Yes, but Can a Diamond Ring Do This?

At tonight’s meeting of the Kenosha Writers Guild, Darleen Coleman (who is a terrifically talented writer) shared a wonderful short story about a young woman coming  to terms with the fact that the real world bears little semblance to the world she imagined for herself.  In the story, the woman’s young boyfriend is excited about the gift he has purchased for her birthday, which makes her apprehensive:

She worries how disappointed she may be when she opens the real gift tonight. She recalls the look on Hoff’s face as he swung the bag. Men were always getting excited about the wrong stuff;

This instantly reminded me of the Christmas, twenty some years ago, when I was convinced that I had found the perfect gift for my wife.  We always spent liberally on our children, and skimped on spending for each other.  So Christmas shopping for my wife every year became a quest for the holy grail:  a simple but meaningful gift.   My wife, maybe because of who she married, has historically low expectations for gifts.   She is genuinely happy with whatever I give her, usually books or cooking ware or some other unimaginative offering.  She is more concerned that I stay within budget.  Meanwhile, she always manages to find something nice and unexpected for me.

That year, either in the late 80s or early 90s, I decided was going to be different.  I wasn’t going to wait until December 24th to find a gift for her.  I started looking two weeks earlier, determined to maximize the fifty dollar investment our gift budget allotted for each other.  I hit mall after mall, inevitably ending up in the book or the record store, absent mindedly browsing titles that interested me until closing time approached.

So it was that on December 23rd, with no progress in the search for the perfect gift having been made, I entered the old Original Outlet Mall out on I-94 near Highway 50.   Desperation was already setting in when I stopped in some hobby store.  Nothing piqued my interest until I found, stowed away high on the shelf above the check-out counter, with the other  items that there was no room for amongst the various Christmas displays, the perfect gift.  I pointed at it and asked the cashier if she could get it down.

“This one?” she asked, pointing.  She was young, late twenties, kind of cute.

I could barely contain myself.  “Yes, that’s it.”


“Yup, that looks to be about perfect.”

She looked at me and smiled, my enthusiasm for the item apparently infectious, and got out the little step ladder they kept on the floor under the cash register and, reaching high up over her head, brought it down for my inspection.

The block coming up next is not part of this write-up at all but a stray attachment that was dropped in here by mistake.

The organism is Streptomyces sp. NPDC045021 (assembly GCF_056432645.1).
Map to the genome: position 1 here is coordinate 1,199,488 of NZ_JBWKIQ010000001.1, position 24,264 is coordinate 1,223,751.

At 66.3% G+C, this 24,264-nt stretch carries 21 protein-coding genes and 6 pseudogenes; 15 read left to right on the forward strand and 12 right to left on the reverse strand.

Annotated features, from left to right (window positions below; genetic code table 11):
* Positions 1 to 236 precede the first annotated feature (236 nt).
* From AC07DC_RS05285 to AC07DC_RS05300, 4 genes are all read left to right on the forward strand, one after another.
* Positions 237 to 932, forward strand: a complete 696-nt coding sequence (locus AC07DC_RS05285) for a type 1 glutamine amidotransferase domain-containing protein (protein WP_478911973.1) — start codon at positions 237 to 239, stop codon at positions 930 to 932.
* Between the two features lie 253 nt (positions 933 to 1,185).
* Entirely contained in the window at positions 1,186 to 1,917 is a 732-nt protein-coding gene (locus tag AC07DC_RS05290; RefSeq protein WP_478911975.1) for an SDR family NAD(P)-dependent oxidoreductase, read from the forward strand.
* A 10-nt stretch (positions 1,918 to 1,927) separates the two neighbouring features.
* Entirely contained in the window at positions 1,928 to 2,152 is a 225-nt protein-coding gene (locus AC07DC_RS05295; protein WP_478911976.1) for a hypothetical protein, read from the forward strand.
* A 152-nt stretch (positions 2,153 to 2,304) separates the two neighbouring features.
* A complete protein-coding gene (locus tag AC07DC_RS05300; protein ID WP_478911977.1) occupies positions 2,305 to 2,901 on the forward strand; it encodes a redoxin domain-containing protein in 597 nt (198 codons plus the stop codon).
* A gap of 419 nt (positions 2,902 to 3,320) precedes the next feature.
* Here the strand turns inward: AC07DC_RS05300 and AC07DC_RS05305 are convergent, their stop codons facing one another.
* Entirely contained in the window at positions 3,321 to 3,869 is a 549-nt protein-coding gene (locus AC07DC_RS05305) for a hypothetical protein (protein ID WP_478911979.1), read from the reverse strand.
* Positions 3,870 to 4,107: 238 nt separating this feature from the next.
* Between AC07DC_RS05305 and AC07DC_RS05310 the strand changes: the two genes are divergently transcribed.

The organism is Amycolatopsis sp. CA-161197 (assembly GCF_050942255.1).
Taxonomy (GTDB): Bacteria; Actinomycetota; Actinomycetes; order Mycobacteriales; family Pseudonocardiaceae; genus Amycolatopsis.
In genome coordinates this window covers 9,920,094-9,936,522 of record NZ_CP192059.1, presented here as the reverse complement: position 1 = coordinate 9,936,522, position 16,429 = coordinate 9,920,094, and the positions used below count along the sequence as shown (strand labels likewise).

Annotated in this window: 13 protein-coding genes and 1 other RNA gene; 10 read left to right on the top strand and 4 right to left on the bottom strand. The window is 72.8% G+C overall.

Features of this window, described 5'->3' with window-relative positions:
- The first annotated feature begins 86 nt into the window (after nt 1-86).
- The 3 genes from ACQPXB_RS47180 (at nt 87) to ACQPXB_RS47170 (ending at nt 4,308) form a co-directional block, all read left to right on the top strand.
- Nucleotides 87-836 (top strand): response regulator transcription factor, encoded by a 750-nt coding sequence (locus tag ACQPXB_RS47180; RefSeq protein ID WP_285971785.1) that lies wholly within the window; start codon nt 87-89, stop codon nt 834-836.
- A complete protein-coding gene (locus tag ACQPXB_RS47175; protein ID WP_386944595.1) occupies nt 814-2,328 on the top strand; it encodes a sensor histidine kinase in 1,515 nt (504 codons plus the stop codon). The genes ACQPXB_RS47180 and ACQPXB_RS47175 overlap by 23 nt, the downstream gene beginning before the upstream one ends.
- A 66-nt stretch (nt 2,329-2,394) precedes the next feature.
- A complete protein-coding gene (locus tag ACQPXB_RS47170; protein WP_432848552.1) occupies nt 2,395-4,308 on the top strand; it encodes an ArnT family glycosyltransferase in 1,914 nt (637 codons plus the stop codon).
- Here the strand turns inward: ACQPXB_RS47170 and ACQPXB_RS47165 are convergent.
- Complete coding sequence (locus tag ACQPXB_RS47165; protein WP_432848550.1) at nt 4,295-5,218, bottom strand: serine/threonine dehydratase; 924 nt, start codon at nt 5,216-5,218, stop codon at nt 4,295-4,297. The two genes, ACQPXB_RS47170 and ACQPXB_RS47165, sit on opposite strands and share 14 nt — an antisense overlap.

It was perfect.  I was beaming.  I asked her how much it cost.  She turned it over and read the price tag on the bottom.  “Thirty nine ninety five,” she said.

“I’ll take it,” I blurted out.  I couldn’t believe it.  It was under budget.  I asked her to gift wrap it, and she did, and I walked out of the store, the perfect gift under my arm.   I remember waving to the girl as I walked out, grinning, and again, my enthusiasm had to be infectious, because she was grinning as she waved back to me.

I took it home and put it under the tree, pointing the package out to my wife, and bragging, “You won’t believe what I got for you.”

She looked up from the book she was reading and said, “I won’t?”

“No way,” I replied.

She  put her nose back in her book and continued reading.

“ Nope, there’s no way you’re going to be prepared for this gift,” I continued.

“Is that so?” she said, without looking up from her book.

“Because it just so happens to be the most perfect gift ever,” I boasted.

“I can hardly wait,” she mumbled.  She continued reading her book.

Two days later, Christmas morning, the kids ripped through their packages, and one by one, my wife and I opened the gifts the kids had gotten for us.  I played it cool, waiting until the absolute perfect time to present her with the perfect present.    I handed the package to her.

“So this is the one you couldn’t wait to give me?”

I vigorously nodded yes, grinning the same grin that I grinned in the outlet mall when I found it, unable to speak.  I was giddy with anticipation and secure in the knowledge that finally, after all these years, I had found the perfect gift.